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Very old (over 100 years) stock finish turned black

Discussion in 'Gunsmithing and Repairs' started by 4v50 Gary, Aug 14, 2014.

  1. 4v50 Gary

    4v50 Gary Moderator Staff Member

    I'm using vegetable based soap and cotton rags to clean an old rifle. Scrubbed the white spots (mold?) off and then some of the dust and grease. Why do old stocks turn black? After scrubbing, I can see the grain again and more rubbing and the old sheen comes back.
  2. rcmodel

    rcmodel Member in memoriam

    It's 100 years of dust & hand oil & gun oil dried on top of the original varnish or oil finish.

    I clean them with 0000 Super-Fine steel wool & Lemon Oil Furniture Polish.

    Unless the stock is oil soaked from the inside out from sewing machine oil running out of the action?

    They come out looking almost like new after you get all the black grunge scrubbed off with the super-fine steel wool & LO furniture polish.

  3. Sol

    Sol Well-Known Member

    100 years of hand grime and pollutants in the air like dust and dirt.

    Some of my old furniture is patina'ed. I leave it not for value retention but more for the protection it provides.
  4. 4v50 Gary

    4v50 Gary Moderator Staff Member

    I'm going to treat the stock with Renaissance Wax when I'm done. That'll provide sufficient protection.
  5. Scooter22

    Scooter22 Well-Known Member

    On old guns with an unknown finish I use a cotton rag with mineral spirits(oderless paint thinner) to disolve and wipe away old grime. It won't dissolve the finish but will remove old wax, oil, dirt, ect. Some gentle rubbing and several old rags should clean it without altering the original finish or color.. Problem with many modern furniture polish/"cleaners" are they have silicone of some sort and/or mineral oil in them. Those can get under an old finish and cause it to lift. Once that stuff is in the wood you can't get it out. Renaissance Wax is great stuff. I usually buff on a couple coats of Johnson's or Butchers past wax if it needs it. Good luck.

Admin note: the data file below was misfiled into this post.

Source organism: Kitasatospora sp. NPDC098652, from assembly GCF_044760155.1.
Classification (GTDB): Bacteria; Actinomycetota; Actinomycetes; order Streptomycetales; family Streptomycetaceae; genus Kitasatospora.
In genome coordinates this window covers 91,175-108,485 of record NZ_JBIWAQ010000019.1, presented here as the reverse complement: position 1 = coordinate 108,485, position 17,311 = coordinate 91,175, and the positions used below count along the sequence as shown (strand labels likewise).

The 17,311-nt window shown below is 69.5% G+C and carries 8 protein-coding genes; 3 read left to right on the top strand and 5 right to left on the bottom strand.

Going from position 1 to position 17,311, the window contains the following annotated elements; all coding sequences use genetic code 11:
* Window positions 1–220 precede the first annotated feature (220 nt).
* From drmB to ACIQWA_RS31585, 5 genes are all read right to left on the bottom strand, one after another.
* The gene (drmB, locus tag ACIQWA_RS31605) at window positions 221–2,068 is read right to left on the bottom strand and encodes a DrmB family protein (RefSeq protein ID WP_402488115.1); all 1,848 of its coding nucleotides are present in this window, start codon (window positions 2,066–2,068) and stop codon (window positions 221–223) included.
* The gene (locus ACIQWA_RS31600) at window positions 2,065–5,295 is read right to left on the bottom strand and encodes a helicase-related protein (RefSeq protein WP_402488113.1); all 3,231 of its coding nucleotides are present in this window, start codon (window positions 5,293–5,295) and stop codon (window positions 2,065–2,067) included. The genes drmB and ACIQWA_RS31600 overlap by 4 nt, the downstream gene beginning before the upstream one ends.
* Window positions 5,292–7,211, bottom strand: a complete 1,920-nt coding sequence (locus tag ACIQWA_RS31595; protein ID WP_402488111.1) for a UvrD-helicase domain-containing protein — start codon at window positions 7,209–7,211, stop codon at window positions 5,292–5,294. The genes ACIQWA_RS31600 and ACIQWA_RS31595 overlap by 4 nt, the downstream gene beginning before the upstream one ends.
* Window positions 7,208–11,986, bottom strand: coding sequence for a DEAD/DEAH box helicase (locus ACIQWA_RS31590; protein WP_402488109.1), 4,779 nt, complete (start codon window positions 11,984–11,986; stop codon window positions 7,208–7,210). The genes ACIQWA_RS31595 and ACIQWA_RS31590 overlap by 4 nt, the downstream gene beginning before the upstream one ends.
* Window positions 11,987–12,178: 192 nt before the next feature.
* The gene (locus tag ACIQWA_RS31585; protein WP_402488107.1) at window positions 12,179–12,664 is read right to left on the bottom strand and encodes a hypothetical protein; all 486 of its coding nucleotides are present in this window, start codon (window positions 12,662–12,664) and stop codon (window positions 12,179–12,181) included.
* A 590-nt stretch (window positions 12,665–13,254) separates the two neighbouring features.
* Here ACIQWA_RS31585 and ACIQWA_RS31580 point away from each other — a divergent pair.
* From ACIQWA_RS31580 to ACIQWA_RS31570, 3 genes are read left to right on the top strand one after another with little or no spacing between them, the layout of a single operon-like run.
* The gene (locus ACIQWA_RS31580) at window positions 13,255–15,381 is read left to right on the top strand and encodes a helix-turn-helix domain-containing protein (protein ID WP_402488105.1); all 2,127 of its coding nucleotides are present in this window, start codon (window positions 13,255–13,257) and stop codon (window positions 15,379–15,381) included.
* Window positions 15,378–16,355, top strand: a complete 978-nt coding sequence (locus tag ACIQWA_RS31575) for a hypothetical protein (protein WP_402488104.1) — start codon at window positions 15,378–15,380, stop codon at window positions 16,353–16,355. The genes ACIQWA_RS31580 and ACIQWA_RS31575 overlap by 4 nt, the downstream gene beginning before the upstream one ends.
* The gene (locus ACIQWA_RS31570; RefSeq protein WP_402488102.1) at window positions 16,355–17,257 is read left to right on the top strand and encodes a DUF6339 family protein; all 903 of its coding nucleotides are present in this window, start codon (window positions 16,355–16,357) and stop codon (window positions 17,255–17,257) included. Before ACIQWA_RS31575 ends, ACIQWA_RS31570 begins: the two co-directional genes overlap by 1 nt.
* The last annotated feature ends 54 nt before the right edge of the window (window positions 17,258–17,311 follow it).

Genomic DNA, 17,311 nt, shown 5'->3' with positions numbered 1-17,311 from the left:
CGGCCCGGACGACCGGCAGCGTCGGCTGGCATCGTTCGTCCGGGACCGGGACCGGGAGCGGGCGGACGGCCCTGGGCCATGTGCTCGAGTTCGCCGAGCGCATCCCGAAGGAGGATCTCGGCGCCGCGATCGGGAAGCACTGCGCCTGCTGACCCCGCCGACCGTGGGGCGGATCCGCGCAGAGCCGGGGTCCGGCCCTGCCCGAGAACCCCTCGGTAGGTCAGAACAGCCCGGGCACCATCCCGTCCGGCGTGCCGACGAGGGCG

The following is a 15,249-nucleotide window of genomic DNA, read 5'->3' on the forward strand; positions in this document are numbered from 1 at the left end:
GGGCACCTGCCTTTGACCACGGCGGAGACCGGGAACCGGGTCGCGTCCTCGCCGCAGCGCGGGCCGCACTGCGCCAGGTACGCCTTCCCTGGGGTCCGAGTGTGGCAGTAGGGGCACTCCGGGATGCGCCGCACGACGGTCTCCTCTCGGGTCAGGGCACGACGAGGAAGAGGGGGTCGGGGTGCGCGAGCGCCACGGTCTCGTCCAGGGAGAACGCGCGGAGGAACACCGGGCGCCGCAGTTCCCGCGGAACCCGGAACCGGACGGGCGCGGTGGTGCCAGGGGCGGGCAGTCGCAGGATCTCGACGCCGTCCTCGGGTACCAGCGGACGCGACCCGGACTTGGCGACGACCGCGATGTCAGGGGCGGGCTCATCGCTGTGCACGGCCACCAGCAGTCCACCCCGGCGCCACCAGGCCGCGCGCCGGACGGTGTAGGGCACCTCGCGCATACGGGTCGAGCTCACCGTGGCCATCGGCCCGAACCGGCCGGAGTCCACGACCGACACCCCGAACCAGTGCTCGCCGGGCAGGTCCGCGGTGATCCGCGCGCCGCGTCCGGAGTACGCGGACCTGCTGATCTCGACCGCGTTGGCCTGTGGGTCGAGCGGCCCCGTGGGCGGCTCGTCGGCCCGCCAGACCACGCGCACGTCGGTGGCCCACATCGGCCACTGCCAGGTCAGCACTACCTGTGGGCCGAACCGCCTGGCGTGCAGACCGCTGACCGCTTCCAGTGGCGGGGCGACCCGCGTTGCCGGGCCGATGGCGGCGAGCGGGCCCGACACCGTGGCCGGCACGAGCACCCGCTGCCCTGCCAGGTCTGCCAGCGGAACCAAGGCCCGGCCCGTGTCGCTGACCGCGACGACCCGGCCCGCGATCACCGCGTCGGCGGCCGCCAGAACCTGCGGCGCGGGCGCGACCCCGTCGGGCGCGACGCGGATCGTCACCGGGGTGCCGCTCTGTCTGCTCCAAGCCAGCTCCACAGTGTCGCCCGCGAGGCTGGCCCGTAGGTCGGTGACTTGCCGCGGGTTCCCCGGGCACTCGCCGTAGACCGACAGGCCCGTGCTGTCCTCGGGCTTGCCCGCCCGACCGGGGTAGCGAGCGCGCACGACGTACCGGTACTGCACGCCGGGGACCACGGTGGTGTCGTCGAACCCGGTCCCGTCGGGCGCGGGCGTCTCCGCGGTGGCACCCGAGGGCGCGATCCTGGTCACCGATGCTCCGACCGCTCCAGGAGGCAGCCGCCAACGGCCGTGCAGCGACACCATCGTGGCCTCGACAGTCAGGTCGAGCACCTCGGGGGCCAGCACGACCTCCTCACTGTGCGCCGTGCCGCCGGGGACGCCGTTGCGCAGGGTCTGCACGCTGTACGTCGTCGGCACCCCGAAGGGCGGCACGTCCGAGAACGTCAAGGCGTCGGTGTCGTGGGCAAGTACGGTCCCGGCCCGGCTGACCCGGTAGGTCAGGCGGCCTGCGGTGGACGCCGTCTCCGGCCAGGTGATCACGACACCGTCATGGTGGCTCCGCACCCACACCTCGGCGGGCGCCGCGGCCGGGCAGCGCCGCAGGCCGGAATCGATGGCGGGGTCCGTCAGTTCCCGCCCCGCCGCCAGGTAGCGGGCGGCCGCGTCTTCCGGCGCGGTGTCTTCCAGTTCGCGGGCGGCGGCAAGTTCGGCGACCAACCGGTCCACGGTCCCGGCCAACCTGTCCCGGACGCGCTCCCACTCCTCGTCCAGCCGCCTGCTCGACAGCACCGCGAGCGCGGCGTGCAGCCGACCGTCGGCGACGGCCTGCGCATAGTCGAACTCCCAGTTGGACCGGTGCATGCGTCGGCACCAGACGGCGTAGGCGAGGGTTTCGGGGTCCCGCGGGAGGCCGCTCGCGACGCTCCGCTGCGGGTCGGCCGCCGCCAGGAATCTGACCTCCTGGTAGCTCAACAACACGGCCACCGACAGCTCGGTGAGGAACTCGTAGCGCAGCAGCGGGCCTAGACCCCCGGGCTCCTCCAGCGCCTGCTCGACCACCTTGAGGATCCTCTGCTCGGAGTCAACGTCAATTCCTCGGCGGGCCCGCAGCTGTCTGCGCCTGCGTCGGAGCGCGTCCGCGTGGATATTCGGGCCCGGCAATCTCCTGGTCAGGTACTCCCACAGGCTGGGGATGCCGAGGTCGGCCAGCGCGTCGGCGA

6. Nappers

    Nappers Well-Known Member

  7. rodinal220

    rodinal220 Well-Known Member

  8. brickeyee

    brickeyee Well-Known Member

    May have been finished with Boiled Linseed oil (AKA 'BLO').
    After a long time it oxidizes to back as it very slowly cures while accumulating more and more filth.
    Without an added chemical drier (Japan drier) it is a horrid finish.
  9. loose noose

    loose noose Well-Known Member

    I've had good luck with Old English bringing up the dried look on older stocks, after using the 0000 steel wool trick.

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